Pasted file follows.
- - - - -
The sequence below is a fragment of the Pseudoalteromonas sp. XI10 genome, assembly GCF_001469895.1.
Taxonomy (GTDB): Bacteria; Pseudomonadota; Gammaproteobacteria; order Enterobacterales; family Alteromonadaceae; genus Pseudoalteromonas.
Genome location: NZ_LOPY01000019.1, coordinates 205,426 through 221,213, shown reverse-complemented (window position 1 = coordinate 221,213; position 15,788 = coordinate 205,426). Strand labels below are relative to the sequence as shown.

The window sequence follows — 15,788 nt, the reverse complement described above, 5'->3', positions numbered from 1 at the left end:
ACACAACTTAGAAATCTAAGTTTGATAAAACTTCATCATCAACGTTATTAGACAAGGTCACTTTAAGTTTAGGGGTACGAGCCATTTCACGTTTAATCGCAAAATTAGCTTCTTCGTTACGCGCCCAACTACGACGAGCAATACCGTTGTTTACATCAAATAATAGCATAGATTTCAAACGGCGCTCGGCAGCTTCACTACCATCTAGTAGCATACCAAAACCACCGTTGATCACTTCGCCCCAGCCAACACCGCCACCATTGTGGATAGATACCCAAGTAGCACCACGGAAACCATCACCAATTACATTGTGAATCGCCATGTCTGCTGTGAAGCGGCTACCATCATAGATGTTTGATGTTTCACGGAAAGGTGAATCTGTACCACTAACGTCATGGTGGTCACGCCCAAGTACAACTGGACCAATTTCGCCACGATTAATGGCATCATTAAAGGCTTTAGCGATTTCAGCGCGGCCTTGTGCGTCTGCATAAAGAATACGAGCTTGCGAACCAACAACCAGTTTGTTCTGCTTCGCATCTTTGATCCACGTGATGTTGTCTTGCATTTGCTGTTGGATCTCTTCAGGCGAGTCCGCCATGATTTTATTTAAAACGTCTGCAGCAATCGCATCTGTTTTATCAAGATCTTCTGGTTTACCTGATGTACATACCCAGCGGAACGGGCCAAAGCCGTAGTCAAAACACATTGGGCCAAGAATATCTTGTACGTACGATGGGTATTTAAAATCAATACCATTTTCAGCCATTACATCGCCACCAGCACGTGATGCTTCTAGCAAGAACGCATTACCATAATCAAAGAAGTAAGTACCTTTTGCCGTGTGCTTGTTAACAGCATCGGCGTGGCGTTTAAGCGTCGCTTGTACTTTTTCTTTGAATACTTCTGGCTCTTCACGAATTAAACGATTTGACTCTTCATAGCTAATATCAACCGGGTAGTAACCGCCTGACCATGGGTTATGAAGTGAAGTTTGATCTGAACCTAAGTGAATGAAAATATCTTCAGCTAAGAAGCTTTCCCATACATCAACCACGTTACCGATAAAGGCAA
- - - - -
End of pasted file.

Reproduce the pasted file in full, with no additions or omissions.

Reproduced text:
The sequence below is a fragment of the Pseudoalteromonas sp. XI10 genome, assembly GCF_001469895.1.
Taxonomy (GTDB): Bacteria; Pseudomonadota; Gammaproteobacteria; order Enterobacterales; family Alteromonadaceae; genus Pseudoalteromonas.
Genome location: NZ_LOPY01000019.1, coordinates 205,426 through 221,213, shown reverse-complemented (window position 1 = coordinate 221,213; position 15,788 = coordinate 205,426). Strand labels below are relative to the sequence as shown.

The window sequence follows — 15,788 nt, the reverse complement described above, 5'->3', positions numbered from 1 at the left end:
ACACAACTTAGAAATCTAAGTTTGATAAAACTTCATCATCAACGTTATTAGACAAGGTCACTTTAAGTTTAGGGGTACGAGCCATTTCACGTTTAATCGCAAAATTAGCTTCTTCGTTACGCGCCCAACTACGACGAGCAATACCGTTGTTTACATCAAATAATAGCATAGATTTCAAACGGCGCTCGGCAGCTTCACTACCATCTAGTAGCATACCAAAACCACCGTTGATCACTTCGCCCCAGCCAACACCGCCACCATTGTGGATAGATACCCAAGTAGCACCACGGAAACCATCACCAATTACATTGTGAATCGCCATGTCTGCTGTGAAGCGGCTACCATCATAGATGTTTGATGTTTCACGGAAAGGTGAATCTGTACCACTAACGTCATGGTGGTCACGCCCAAGTACAACTGGACCAATTTCGCCACGATTAATGGCATCATTAAAGGCTTTAGCGATTTCAGCGCGGCCTTGTGCGTCTGCATAAAGAATACGAGCTTGCGAACCAACAACCAGTTTGTTCTGCTTCGCATCTTTGATCCACGTGATGTTGTCTTGCATTTGCTGTTGGATCTCTTCAGGCGAGTCCGCCATGATTTTATTTAAAACGTCTGCAGCAATCGCATCTGTTTTATCAAGATCTTCTGGTTTACCTGATGTACATACCCAGCGGAACGGGCCAAAGCCGTAGTCAAAACACATTGGGCCAAGAATATCTTGTACGTACGATGGGTATTTAAAATCAATACCATTTTCAGCCATTACATCGCCACCAGCACGTGATGCTTCTAGCAAGAACGCATTACCATAATCAAAGAAGTAAGTACCTTTTGCCGTGTGCTTGTTAACAGCATCGGCGTGGCGTTTAAGCGTCGCTTGTACTTTTTCTTTGAATACTTCTGGCTCTTCACGAATTAAACGATTTGACTCTTCATAGCTAATATCAACCGGGTAGTAACCGCCTGACCATGGGTTATGAAGTGAAGTTTGATCTGAACCTAAGTGAATGAAAATATCTTCAGCTAAGAAGCTTTCCCATACATCAACCACGTTACCGATAAAGGCAA